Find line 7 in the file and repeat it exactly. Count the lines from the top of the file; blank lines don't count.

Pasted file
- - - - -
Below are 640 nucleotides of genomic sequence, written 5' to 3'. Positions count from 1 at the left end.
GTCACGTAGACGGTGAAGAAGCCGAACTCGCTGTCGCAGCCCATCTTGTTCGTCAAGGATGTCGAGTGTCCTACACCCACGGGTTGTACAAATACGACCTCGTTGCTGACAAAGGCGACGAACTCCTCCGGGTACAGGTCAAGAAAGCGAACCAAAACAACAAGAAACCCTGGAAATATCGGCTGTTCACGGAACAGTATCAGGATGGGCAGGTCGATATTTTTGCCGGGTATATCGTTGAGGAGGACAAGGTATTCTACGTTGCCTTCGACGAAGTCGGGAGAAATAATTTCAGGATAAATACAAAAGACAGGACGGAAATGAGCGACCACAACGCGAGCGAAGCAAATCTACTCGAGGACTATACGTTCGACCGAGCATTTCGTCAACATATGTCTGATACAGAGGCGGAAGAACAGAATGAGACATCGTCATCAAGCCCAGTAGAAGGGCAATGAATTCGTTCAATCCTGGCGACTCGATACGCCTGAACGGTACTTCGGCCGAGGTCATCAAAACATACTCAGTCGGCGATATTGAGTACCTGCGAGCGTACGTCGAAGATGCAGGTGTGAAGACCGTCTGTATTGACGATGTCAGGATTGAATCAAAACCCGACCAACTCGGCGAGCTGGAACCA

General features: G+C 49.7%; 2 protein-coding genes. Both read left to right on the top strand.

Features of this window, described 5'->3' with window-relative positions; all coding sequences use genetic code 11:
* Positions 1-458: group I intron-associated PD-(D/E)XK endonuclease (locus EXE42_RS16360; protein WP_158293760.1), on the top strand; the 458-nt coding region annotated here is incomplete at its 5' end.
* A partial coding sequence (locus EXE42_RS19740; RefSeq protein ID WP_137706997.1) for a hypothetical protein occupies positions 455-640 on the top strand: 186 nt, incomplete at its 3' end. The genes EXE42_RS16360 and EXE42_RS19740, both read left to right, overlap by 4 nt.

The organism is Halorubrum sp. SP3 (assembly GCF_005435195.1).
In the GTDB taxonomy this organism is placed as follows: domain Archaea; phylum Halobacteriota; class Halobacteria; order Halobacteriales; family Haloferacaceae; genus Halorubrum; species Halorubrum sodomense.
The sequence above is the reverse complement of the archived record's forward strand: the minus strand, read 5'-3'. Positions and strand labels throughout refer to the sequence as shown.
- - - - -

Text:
The organism is Halorubrum sp. SP3 (assembly GCF_005435195.1).